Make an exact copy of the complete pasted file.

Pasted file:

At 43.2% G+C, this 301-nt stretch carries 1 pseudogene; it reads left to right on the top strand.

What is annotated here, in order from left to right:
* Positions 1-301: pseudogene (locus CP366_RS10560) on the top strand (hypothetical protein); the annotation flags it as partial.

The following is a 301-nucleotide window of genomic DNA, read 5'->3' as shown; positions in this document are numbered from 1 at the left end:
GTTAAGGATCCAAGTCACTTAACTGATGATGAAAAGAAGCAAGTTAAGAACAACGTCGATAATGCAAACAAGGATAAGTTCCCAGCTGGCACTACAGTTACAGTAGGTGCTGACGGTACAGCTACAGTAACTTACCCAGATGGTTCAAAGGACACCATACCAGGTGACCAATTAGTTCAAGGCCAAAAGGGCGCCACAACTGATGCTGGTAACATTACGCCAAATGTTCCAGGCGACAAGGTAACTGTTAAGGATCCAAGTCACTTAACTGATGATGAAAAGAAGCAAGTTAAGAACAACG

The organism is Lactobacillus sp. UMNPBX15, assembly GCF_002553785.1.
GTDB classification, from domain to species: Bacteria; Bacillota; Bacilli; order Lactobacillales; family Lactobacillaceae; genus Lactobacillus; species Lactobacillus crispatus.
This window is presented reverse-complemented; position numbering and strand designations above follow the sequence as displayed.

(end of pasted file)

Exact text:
At 43.2% G+C, this 301-nt stretch carries 1 pseudogene; it reads left to right on the top strand.

What is annotated here, in order from left to right:
* Positions 1-301: pseudogene (locus CP366_RS10560) on the top strand (hypothetical protein); the annotation flags it as partial.

The following is a 301-nucleotide window of genomic DNA, read 5'->3' as shown; positions in this document are numbered from 1 at the left end:
GTTAAGGATCCAAGTCACTTAACTGATGATGAAAAGAAGCAAGTTAAGAACAACGTCGATAATGCAAACAAGGATAAGTTCCCAGCTGGCACTACAGTTACAGTAGGTGCTGACGGTACAGCTACAGTAACTTACCCAGATGGTTCAAAGGACACCATACCAGGTGACCAATTAGTTCAAGGCCAAAAGGGCGCCACAACTGATGCTGGTAACATTACGCCAAATGTTCCAGGCGACAAGGTAACTGTTAAGGATCCAAGTCACTTAACTGATGATGAAAAGAAGCAAGTTAAGAACAACG

The organism is Lactobacillus sp. UMNPBX15, assembly GCF_002553785.1.
GTDB classification, from domain to species: Bacteria; Bacillota; Bacilli; order Lactobacillales; family Lactobacillaceae; genus Lactobacillus; species Lactobacillus crispatus.
This window is presented reverse-complemented; position numbering and strand designations above follow the sequence as displayed.